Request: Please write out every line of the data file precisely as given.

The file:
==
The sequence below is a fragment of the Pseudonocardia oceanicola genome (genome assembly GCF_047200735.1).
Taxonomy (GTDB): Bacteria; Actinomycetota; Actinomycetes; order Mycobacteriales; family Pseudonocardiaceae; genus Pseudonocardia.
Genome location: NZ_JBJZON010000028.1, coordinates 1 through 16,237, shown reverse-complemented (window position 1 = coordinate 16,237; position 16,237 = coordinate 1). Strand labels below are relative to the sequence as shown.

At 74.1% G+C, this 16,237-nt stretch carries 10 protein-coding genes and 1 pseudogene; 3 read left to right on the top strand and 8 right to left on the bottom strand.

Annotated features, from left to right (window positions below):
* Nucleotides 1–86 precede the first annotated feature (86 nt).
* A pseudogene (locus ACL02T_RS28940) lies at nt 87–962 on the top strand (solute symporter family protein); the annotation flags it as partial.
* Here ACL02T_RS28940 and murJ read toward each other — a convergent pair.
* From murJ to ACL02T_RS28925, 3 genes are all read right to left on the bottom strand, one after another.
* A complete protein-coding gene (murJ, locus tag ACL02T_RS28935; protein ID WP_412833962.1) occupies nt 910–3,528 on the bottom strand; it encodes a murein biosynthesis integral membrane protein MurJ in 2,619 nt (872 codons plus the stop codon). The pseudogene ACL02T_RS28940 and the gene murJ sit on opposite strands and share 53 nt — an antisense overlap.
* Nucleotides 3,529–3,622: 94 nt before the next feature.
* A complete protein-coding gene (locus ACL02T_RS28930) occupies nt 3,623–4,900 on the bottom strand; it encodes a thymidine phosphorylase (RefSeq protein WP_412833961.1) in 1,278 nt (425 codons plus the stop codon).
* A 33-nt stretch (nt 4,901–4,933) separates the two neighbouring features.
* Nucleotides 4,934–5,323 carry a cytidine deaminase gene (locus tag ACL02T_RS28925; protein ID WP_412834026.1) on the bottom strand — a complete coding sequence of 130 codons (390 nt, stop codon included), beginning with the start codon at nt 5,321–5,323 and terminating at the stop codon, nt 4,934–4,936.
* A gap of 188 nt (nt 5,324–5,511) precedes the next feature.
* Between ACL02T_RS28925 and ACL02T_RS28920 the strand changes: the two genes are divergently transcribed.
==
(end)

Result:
The sequence below is a fragment of the Pseudonocardia oceanicola genome (genome assembly GCF_047200735.1).
Taxonomy (GTDB): Bacteria; Actinomycetota; Actinomycetes; order Mycobacteriales; family Pseudonocardiaceae; genus Pseudonocardia.
Genome location: NZ_JBJZON010000028.1, coordinates 1 through 16,237, shown reverse-complemented (window position 1 = coordinate 16,237; position 16,237 = coordinate 1). Strand labels below are relative to the sequence as shown.

At 74.1% G+C, this 16,237-nt stretch carries 10 protein-coding genes and 1 pseudogene; 3 read left to right on the top strand and 8 right to left on the bottom strand.

Annotated features, from left to right (window positions below):
* Nucleotides 1–86 precede the first annotated feature (86 nt).
* A pseudogene (locus ACL02T_RS28940) lies at nt 87–962 on the top strand (solute symporter family protein); the annotation flags it as partial.
* Here ACL02T_RS28940 and murJ read toward each other — a convergent pair.
* From murJ to ACL02T_RS28925, 3 genes are all read right to left on the bottom strand, one after another.
* A complete protein-coding gene (murJ, locus tag ACL02T_RS28935; protein ID WP_412833962.1) occupies nt 910–3,528 on the bottom strand; it encodes a murein biosynthesis integral membrane protein MurJ in 2,619 nt (872 codons plus the stop codon). The pseudogene ACL02T_RS28940 and the gene murJ sit on opposite strands and share 53 nt — an antisense overlap.
* Nucleotides 3,529–3,622: 94 nt before the next feature.
* A complete protein-coding gene (locus ACL02T_RS28930) occupies nt 3,623–4,900 on the bottom strand; it encodes a thymidine phosphorylase (RefSeq protein WP_412833961.1) in 1,278 nt (425 codons plus the stop codon).
* A 33-nt stretch (nt 4,901–4,933) separates the two neighbouring features.
* Nucleotides 4,934–5,323 carry a cytidine deaminase gene (locus tag ACL02T_RS28925; protein ID WP_412834026.1) on the bottom strand — a complete coding sequence of 130 codons (390 nt, stop codon included), beginning with the start codon at nt 5,321–5,323 and terminating at the stop codon, nt 4,934–4,936.
* A gap of 188 nt (nt 5,324–5,511) precedes the next feature.
* Between ACL02T_RS28925 and ACL02T_RS28920 the strand changes: the two genes are divergently transcribed.